The MED-1,2 GATA factors contribute to specification of E, the progenitor of the Caenorhabditis elegans endoderm, through the genes end-1 and end-3, and in parallel with the maternal factors SKN-1, POP-1 and PAL-1. END-1,3 activate elt-2 and elt-7 to initiate a program of intestinal development, which is maintained by positive autoregulation. Here, we advance the understanding of MED-1,2 in E specification. We find that expression of end-1 and end-3 is greatly reduced in med-1,2(-) embryos. We generated strains in which MED sites have been mutated in end-1 and end-3. Without MED input, gut specification relies primarily on POP-1 and PAL-1. 25% of embryos fail to make intestine, while those that do display abnormal numbers of gut cells due to a delayed and stochastic acquisition of intestine fate. Surviving adults exhibit phenotypes consistent with a primary defect in the intestine. Our results establish that MED-1,2 provide robustness to endoderm specification through end-1 and end-3, and reveal that gut differentiation may be more directly linked to specification than previously appreciated. The results argue against an "all-or-none" description of cell specification, and suggest that activation of tissue-specific master regulators, even when expression of these is maintained by positive autoregulation, does not guarantee proper function of differentiated cells.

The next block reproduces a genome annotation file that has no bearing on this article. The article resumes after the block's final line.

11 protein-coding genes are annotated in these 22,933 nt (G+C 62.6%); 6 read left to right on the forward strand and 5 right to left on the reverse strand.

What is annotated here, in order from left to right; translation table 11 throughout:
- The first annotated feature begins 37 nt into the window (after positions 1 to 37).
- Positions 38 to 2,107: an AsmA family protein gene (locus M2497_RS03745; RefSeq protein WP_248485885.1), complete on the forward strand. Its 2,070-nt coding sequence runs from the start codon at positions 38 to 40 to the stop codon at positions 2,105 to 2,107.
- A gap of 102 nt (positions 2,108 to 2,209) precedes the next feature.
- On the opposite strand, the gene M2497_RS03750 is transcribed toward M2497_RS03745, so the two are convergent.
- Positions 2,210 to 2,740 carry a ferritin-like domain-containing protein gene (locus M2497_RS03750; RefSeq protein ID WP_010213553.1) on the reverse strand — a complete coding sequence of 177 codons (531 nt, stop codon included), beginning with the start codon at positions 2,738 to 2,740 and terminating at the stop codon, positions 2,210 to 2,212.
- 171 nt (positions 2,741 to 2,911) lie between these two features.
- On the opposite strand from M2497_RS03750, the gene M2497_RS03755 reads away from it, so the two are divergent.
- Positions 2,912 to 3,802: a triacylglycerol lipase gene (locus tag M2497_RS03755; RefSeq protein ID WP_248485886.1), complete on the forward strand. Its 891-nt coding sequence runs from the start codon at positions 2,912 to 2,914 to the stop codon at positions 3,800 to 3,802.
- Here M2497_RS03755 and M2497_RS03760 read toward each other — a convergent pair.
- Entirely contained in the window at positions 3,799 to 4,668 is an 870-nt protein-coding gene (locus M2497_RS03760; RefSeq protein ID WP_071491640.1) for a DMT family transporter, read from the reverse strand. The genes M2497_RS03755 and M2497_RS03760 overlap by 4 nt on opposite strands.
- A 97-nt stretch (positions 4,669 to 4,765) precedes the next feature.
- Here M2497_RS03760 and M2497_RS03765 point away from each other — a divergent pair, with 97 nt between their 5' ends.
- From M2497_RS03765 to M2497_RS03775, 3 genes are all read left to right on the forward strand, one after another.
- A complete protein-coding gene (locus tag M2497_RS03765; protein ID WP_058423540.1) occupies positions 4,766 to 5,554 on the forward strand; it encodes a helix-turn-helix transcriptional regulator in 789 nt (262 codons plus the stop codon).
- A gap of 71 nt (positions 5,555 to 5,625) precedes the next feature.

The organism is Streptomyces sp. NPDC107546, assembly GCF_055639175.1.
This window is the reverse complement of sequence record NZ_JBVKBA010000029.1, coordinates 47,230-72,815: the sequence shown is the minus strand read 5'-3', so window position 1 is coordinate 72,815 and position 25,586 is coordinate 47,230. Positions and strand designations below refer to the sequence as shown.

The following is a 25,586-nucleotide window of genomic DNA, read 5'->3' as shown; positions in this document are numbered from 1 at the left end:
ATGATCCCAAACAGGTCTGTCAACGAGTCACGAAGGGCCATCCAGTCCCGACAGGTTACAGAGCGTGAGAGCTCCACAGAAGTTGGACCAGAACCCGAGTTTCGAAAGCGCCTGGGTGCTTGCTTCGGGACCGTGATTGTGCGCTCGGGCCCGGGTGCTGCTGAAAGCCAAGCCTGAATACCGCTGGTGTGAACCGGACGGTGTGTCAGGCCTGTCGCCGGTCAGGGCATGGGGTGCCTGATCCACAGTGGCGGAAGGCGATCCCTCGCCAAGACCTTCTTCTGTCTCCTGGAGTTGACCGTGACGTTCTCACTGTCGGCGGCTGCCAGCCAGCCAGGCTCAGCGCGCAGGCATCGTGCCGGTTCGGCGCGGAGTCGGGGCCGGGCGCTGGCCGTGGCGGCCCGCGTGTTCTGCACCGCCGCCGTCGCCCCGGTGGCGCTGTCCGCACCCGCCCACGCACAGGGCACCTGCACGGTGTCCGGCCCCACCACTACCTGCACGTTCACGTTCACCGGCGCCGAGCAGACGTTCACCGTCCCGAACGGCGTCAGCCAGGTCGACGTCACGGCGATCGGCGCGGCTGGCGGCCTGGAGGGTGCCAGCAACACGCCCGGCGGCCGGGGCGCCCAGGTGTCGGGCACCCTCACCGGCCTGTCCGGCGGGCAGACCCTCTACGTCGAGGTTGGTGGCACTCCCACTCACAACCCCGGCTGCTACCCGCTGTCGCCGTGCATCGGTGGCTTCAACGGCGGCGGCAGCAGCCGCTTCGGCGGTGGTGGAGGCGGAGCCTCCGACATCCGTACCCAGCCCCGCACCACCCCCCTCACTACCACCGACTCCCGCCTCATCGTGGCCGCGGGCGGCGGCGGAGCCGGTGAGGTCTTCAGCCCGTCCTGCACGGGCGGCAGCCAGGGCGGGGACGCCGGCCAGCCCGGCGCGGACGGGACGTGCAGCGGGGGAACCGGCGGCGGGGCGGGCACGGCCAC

Keywords: C. elegans; Cell specification; Endoderm; GATA factors; Gene regulation; Gene regulatory networks; Robustness.
Copyright © 2015 Elsevier Inc. All rights reserved.